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'Sorry, not an alien': Test balloons over Sioux Falls area spark calls to Weather Service

Raven Thunderhead Balloon
Press photo
Raven Aerospace
A Thunderhead system consists of a balloon, flight control unit, solar panels and battery. Once the balloon reaches the stratosphere, it changes from a teardrop to a pumpkin shape.

Floating objects spotted Monday night in the Sioux Falls area — and elsewhere in recent weeks — are high-altitude balloons launched by Raven Aerostar.

The National Weather Service said it received several calls Monday about the balloons, which appeared as small “silvery objects” in the sky. "Sorry, not aliens," the Weather Service said on Twitter in response to the calls.

Aerostar is the aerospace subsidiary of Raven Industries. According to Aerostar president Jim Nelson, the Sioux Falls company was performing tests on the balloons.

ADS-B Exchange
The 24-hour flight history of two Raven Aerostar balloons as of 5 p.m. July 12.

“As a South Dakota company and the world leader in stratospheric balloon technology, our team conducts stratospheric balloon flights throughout the year, and many of them are launched from our dedicated hangar near Baltic, SD,” Nelson said. “Two of our Thunderhead Balloon Systems are currently over Sioux Falls.”

The company’s Thunderhead balloons are designed to operate in the stratosphere, miles above the earth’s surface. Aerostar says the balloons have a variety of uses, including monitoring wildfires, expanding cellular networks and aiding military reconnaissance. They navigate by autonomously changing altitude to take advantage of wind currents in the atmosphere.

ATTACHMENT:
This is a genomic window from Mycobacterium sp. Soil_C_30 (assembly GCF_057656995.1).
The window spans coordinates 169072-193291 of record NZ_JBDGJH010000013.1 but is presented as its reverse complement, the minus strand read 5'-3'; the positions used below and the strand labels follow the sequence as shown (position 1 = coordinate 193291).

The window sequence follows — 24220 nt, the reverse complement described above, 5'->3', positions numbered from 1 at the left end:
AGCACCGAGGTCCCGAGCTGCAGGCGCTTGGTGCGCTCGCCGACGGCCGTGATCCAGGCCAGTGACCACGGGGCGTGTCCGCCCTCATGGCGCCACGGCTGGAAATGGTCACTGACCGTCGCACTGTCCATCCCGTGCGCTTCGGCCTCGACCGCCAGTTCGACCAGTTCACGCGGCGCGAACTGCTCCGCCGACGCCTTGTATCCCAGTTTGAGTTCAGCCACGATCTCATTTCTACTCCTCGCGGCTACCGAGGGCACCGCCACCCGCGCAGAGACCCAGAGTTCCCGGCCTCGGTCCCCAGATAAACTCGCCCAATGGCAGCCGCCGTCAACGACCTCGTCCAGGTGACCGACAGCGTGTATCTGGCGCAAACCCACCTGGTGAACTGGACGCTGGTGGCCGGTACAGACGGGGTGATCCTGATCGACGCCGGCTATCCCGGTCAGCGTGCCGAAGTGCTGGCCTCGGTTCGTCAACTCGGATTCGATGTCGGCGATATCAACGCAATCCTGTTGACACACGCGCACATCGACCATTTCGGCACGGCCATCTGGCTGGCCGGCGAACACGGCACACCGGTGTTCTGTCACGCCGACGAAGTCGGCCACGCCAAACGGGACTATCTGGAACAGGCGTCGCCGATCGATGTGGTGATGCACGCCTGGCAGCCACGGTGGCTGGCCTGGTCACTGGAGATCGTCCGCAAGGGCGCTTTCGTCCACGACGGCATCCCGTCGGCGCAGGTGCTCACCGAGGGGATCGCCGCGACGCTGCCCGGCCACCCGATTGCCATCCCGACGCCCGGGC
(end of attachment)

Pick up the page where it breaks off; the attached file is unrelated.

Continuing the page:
“Research and development flights help us test the accuracy of our wind models, monitor the durability and functionality of the balloon components in the harsh conditions, and improve our ability to navigate to an area and then stay over that area for an extended period of time,” Nelson said.

The company has tested its balloons at locations around the country — in March, they were spotted in Hawaii. Filings with the Federal Communications Commission show the company has permits to test balloons with cellular radio equipment in the Sioux Falls area.

Aerostar provides high-altitude balloons to the U.S. Department of Defense. The company says balloons are cheaper than satellites and can operate for months at a time. The Pentagon is boosting spending on balloon projects in part to improve the detection of hypersonic missiles.

Slater Dixon is a junior at Augustana University studying Government and Data Science. He was born in Sioux Falls and is based out of SDPB's Sioux Falls studio.
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